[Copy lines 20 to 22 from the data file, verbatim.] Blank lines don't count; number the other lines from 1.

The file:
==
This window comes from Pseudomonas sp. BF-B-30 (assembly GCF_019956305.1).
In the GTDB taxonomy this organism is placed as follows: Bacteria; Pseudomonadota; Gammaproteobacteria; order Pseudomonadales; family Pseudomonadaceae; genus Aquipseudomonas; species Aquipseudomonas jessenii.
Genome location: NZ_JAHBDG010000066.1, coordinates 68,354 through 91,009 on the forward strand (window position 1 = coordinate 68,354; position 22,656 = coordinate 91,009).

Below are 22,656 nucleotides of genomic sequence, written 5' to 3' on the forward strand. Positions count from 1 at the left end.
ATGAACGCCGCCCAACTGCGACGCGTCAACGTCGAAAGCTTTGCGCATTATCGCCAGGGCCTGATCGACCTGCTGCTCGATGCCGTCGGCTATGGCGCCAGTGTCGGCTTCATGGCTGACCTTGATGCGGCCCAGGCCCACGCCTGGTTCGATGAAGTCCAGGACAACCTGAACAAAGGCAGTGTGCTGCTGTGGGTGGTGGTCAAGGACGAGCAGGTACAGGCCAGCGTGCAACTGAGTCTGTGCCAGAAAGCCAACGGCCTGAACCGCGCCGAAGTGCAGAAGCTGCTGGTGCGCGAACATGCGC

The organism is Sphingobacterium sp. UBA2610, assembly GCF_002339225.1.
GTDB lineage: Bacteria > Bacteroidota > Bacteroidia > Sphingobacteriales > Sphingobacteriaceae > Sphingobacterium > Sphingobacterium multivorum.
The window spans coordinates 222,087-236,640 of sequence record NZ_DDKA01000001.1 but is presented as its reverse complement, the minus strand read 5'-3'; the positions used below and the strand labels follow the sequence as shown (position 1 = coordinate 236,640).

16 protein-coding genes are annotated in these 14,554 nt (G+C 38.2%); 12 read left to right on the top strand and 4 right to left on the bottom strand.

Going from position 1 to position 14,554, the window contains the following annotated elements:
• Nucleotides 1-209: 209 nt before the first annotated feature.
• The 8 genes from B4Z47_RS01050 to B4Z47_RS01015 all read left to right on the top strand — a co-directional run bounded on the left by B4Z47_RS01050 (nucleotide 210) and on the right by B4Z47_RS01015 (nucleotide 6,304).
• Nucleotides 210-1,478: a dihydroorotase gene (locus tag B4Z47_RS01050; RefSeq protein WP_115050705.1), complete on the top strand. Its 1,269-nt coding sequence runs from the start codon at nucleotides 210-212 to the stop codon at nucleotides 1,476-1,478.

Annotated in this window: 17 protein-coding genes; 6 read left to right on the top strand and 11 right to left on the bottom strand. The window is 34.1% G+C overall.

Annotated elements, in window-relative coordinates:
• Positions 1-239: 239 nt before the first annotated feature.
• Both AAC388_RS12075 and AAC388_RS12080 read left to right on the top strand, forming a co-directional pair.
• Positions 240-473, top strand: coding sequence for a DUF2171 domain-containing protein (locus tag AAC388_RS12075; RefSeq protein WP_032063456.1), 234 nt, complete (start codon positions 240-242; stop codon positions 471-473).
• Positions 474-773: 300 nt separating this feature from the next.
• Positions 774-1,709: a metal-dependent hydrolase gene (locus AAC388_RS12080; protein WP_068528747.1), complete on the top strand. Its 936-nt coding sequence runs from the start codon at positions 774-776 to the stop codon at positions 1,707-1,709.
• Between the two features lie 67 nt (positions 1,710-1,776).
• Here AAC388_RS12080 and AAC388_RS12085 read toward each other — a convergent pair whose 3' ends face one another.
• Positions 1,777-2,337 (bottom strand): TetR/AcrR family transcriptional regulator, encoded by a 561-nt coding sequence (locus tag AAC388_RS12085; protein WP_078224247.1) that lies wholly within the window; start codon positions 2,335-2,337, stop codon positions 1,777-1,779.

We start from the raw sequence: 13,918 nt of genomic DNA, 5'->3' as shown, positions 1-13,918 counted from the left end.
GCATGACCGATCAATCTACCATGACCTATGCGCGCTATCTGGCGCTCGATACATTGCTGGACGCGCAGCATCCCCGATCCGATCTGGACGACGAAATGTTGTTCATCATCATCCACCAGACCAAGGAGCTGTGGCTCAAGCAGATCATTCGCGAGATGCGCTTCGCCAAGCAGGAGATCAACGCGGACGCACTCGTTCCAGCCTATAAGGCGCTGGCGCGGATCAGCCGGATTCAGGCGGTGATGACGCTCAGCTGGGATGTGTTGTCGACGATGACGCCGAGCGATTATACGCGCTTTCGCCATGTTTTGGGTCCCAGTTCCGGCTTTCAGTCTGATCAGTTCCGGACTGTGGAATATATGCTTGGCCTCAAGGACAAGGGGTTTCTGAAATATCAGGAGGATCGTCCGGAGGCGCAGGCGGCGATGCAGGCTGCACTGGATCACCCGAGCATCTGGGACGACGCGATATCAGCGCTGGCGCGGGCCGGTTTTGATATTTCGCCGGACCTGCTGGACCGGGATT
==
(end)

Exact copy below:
• Positions 774-1,709: a metal-dependent hydrolase gene (locus AAC388_RS12080; protein WP_068528747.1), complete on the top strand. Its 936-nt coding sequence runs from the start codon at positions 774-776 to the stop codon at positions 1,707-1,709.
• Between the two features lie 67 nt (positions 1,710-1,776).
• Here AAC388_RS12080 and AAC388_RS12085 read toward each other — a convergent pair whose 3' ends face one another.